DGAC 2015 Recommendations
For the first time, the DGAC is making recommendations that are not based on pressure from the meat industry. This is landmark. Big Agra has historically had WAY too much influence on government recommendations to the public, causing government agencies to switch their recommendations at the last minute due to overwhelming pressure from those industries.
Reduce Meat Consumption, Eat Largely Plant-Based
The 2015 DGAC Report recommends limiting red and processed meats, and sugary foods and drinks. It recommends a diet high in plant-based foods as not only the healthier option, but also the one associated with lower environmental impact! This is huge! This is not just a health-based dietary recommendation, but also an environmentally conscious one!
The meat industry is furious, calling the report’s findings “flawed and nonsensical.”
Sugar is the Devil!
The DGAC has taken a hard line against sugar in this report, linking sugar to excess weight in children and type 2 diabetes. They recommend a tax on soda, making all of those harmful empty calories more expensive so they are less attractive to the general public and to encourage people to make healthier beverage choices.
The DGAC report also recommends making changes to the federal Supplemental Nutrition Assistance Program (SNAP) and the Women, Infants and Children (WIC) Program to align them with the Dietary Guidelines to encourage purchase and consumption of healthier foods and discourage unhealthy choices.
I’m a huge fan of this, being a former free-lunch and food-stamps kid myself. Low-income families are often left completely ignorant of nutrition education, and with unhealthy foods being comforting and affordable, it’s no wonder that these families tend to also be the ones with high rates of obesity and diabetes. I grew up in neighborhoods where no one, not the kids or the parents, knew what was actually healthy or how to eat properly, and good whole food was seen as a rich person’s thing, elitist snobbery that had no place in our day-to-day lives. Changing programs that help bring food to the table to make healthy food more attainable can only be a good thing.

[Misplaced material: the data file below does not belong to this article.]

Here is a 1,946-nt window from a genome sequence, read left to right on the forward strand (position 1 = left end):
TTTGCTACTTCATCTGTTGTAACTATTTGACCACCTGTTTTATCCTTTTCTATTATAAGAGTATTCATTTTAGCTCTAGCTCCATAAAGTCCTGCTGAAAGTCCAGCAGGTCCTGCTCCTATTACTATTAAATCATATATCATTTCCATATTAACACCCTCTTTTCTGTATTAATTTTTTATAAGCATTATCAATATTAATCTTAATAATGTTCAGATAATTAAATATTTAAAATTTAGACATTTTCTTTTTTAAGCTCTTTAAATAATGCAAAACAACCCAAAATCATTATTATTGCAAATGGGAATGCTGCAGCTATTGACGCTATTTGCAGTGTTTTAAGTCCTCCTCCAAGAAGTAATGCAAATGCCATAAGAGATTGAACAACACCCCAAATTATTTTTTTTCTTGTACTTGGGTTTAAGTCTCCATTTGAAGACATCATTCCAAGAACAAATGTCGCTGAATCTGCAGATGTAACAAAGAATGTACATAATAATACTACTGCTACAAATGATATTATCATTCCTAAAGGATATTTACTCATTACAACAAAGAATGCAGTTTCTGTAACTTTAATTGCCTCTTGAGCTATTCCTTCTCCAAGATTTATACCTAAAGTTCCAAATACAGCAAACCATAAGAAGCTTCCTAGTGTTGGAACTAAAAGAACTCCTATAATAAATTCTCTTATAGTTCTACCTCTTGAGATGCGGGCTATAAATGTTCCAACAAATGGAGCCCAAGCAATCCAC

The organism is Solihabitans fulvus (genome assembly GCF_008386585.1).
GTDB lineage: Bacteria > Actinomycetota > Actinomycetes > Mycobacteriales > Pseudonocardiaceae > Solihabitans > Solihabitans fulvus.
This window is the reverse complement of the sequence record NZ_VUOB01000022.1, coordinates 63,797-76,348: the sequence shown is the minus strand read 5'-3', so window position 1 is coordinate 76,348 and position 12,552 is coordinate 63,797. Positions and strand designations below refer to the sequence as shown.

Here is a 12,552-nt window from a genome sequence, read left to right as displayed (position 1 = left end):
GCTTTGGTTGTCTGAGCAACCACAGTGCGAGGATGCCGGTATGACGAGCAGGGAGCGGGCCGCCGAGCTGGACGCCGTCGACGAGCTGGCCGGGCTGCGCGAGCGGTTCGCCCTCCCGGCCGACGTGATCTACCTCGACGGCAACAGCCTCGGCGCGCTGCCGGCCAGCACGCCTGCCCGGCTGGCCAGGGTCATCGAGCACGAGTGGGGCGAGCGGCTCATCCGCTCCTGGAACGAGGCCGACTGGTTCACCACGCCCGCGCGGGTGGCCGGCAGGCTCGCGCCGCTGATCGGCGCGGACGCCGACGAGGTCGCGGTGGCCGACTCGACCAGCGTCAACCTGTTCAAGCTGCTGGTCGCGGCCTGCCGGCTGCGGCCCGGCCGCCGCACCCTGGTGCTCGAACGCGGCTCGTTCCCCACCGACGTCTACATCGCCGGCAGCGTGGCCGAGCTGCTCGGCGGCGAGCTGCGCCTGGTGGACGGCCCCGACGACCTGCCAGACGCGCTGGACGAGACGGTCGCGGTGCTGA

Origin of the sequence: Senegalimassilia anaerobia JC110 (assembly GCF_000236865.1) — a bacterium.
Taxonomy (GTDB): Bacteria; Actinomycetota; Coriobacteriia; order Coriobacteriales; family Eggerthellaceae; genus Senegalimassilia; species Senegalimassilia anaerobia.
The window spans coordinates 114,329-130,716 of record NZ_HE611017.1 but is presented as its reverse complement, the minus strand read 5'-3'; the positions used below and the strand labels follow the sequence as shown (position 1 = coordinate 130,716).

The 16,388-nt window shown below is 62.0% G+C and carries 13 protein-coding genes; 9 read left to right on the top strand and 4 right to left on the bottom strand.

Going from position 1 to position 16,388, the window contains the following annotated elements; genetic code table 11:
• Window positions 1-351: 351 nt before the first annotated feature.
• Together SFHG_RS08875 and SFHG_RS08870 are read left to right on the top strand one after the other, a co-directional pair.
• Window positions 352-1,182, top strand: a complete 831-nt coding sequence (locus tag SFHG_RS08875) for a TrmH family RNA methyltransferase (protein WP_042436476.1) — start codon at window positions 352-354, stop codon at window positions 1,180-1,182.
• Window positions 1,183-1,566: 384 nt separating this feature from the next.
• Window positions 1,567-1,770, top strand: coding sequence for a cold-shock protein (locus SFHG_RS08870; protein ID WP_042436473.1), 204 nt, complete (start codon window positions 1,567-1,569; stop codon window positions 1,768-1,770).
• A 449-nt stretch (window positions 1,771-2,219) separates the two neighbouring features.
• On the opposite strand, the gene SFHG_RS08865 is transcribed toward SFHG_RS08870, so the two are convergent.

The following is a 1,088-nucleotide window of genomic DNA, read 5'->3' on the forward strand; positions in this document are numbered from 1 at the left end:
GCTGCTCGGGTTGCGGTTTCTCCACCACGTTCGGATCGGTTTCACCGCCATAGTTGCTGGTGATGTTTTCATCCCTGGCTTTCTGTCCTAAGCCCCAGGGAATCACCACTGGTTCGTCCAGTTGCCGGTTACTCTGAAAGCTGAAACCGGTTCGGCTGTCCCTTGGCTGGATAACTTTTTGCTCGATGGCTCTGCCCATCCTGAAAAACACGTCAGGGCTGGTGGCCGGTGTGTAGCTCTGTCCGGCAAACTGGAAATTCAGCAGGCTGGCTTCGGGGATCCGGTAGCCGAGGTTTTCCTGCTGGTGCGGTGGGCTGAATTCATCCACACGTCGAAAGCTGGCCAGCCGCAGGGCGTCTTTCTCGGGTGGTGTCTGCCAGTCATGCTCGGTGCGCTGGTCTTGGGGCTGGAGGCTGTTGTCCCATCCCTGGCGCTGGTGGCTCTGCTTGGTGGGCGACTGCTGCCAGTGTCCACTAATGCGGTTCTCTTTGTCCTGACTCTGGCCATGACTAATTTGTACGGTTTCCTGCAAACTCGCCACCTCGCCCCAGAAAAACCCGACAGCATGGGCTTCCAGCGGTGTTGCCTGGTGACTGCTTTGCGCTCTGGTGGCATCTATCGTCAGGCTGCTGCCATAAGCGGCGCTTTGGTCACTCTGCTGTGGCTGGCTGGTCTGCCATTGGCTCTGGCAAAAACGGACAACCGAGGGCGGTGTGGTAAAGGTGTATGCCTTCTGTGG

Other Assorted Badass-ery
Additional kick-ass recommendations include eliminating sugar-sweetened beverages from schools and reducing unhealthy drinks and foods from public buildings and facilities, putting food labels on the front of packaging and making the labels more comprehensive, and changing the culture in schools, jobs and organizations to make health and healthy activity a top priority, nationwide.
Marion Nestle of Food Politics did a wonderful summary of the 2015 DGAC report, for those interested in more information without having to read the 517 page report (although it is a searchable PDF, so don’t be afraid to look up specific items there!).
Speak Out! Demand Change!
To prevent the USDA and HHS from bending over for the meat and sugar industries, submit your written comments here in support of these new guidelines. Let the government know that we are paying attention and that we will not accept shitty Dietary Guidelines that are influenced by corrupt, self-serving lobbies. You have until April 8, 2015.
I submitted my comment, letting the USDA and HHS know that I have read a summary of the report and, as a tax-paying citizen, I will be furious if the new Dietary Guidelines do not sync up with the DGAC’s recommendations. I strongly encourage you to do the same. Do not think for a second that the meat industry will be quiet about this, let’s show them that we won’t either!